He was the rosh yeshivah, privy to details others didn’t know. But it was information he couldn’t share, and information he wouldn’t share
he meeting at Dr. Garvey’s home had gone nicely. The doctor had insisted they sit down and listen to his lecture about Modena history: he wanted them to appreciate the significance of the hotel building they now occupied, and recalled for them, in great detail, various celebrities who’d dignified the building with their presence. Once, he said, lifting himself off the couch to share this, Robert F. Kennedy had made a campaign stop at the old bar and grille in the hotel’s lobby. It was his dream to have Bernie Sanders pass through the town and he had all sorts of ideas about how he could work along with the yeshivah. Sholom Wasser had watched Shuey Portman nod eagerly, as if he shared the very same dream.
The meeting had been pleasant and it had been a small victory, but the lingering sense of frustration — he, the rosh yeshivah, had dropped the ball and it had taken Shuey Portman to help him figure it out — remained, threatening their relationship.
Shuey must have perceived this too, because he refrained from discussing any of the bochurim, as he normally would. Instead he told Rabbi Wasser about his difficulty in reaching the parents and how, for some reason, parents thought of tuition as a bonus, something they would deal with if they had extra money at the end of the month.
Where was the achrayus, he wanted to know, even though precisely six months earlier he’d given the wrong credit card number to the administrator at Shlomo Tzvi’s yeshivah, switching a digit, then pretended it was a mistake when they called to correct it. It had bought him two more weeks.
There was the added tension of the basketball net. The backboard had broken and Rabbi Wasser insisted that the boys needed their basketball court. Shuey didn’t disagree, but it was a question of priorities. He couldn’t keep going back to Avi Korman for money, he said, and Terrence had priced decent backboards at 1,500 dollars. Shuey maintained that they didn’t have the money, even though he also enjoyed seeing the boys playing a spirited ball game during bein hasedarim. He’d been pushing Rabbi Wasser off, hoping for a tuition breakthrough. When it was clear that the breakthrough wasn’t materializing anytime soon, Rabbi Wasser had finally given Shuey his own credit card and said, “Just please order the nets, the boys need to play. We’ll make the cheshbon a different time.” Rabbi Wasser had known it was the right thing to do, but for some reason Shuey hadn’t seemed so happy with his gesture.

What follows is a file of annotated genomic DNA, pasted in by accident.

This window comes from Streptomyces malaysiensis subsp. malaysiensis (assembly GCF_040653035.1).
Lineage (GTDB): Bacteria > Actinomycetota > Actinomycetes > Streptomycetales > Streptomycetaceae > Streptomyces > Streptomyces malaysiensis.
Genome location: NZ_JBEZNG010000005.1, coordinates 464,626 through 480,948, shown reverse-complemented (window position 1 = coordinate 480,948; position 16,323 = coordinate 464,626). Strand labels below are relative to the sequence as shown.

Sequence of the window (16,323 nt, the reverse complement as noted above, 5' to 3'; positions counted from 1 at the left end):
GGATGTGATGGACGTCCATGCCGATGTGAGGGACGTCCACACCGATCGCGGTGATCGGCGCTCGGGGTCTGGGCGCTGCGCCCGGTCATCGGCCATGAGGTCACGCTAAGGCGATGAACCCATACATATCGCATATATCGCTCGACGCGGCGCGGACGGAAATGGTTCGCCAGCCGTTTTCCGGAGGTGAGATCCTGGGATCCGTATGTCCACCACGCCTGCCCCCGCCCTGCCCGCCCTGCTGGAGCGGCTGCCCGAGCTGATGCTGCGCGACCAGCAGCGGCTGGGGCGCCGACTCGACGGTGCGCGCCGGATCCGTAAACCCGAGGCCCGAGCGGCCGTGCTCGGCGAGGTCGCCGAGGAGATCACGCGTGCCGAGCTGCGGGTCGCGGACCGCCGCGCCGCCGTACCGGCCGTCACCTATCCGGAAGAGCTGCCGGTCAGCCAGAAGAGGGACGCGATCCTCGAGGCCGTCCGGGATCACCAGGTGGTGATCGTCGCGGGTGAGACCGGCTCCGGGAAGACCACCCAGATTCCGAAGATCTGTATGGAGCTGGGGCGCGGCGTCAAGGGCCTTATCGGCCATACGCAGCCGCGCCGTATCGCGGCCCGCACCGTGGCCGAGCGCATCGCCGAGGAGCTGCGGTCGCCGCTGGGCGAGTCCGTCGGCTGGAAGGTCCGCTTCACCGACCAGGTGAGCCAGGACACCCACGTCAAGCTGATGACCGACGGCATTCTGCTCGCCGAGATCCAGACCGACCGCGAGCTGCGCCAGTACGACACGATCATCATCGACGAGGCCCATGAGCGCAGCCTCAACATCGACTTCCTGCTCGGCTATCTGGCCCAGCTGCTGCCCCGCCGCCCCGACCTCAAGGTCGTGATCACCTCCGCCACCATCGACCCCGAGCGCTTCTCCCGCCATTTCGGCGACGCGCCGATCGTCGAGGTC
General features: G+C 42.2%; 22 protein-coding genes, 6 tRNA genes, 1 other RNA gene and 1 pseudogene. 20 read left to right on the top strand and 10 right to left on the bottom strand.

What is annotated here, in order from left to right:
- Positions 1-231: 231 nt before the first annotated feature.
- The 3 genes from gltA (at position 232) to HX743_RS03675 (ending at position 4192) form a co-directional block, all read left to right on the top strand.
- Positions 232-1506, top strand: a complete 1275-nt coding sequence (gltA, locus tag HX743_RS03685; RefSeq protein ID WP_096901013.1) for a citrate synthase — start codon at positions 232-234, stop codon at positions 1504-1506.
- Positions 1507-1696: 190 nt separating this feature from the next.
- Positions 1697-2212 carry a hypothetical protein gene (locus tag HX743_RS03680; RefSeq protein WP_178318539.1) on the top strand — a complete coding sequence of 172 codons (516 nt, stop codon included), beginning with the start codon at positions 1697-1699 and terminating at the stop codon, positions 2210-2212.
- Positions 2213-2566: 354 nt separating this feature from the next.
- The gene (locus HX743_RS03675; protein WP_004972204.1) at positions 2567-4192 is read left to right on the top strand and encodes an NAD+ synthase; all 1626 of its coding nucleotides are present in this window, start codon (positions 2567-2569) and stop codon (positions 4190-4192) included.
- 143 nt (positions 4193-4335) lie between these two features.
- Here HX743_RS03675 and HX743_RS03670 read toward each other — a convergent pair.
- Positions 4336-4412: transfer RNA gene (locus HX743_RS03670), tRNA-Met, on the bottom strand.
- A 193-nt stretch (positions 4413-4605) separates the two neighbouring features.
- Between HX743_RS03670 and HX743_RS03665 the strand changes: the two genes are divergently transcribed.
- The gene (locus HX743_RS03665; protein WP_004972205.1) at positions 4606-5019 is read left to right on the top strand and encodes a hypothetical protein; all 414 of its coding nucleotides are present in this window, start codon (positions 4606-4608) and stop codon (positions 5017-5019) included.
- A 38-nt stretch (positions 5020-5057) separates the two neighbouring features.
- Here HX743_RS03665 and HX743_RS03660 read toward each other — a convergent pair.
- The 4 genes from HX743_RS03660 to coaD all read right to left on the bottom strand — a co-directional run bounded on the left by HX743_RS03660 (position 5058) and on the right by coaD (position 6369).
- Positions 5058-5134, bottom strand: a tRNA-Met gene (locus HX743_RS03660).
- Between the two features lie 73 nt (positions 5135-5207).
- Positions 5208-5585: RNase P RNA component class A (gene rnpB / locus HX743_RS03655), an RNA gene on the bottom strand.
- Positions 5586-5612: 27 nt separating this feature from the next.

The Monsey caterer had sent Sloppy Joe’s for supper, and there was ground meat pouring out of Shuey’s bun and on to the plate. Shuey was trying valiantly to control it with the flimsy off-brand forks he’d found at Dollar Tree in Newburgh as he absently mused, “What a pity we don’t have a single rich kid in this yeshivah, you know, a father I can call and say, ‘We need to pay for the paint job on the dorm.’ ”
Rabbi Wasser said nothing, but he felt a little rush of satisfaction — here was something he knew. He was the rosh yeshivah, privy to details others didn’t know. But it was information he couldn’t share, and information he wouldn’t share.
(Excerpted from Mishpacha, Issue 800)
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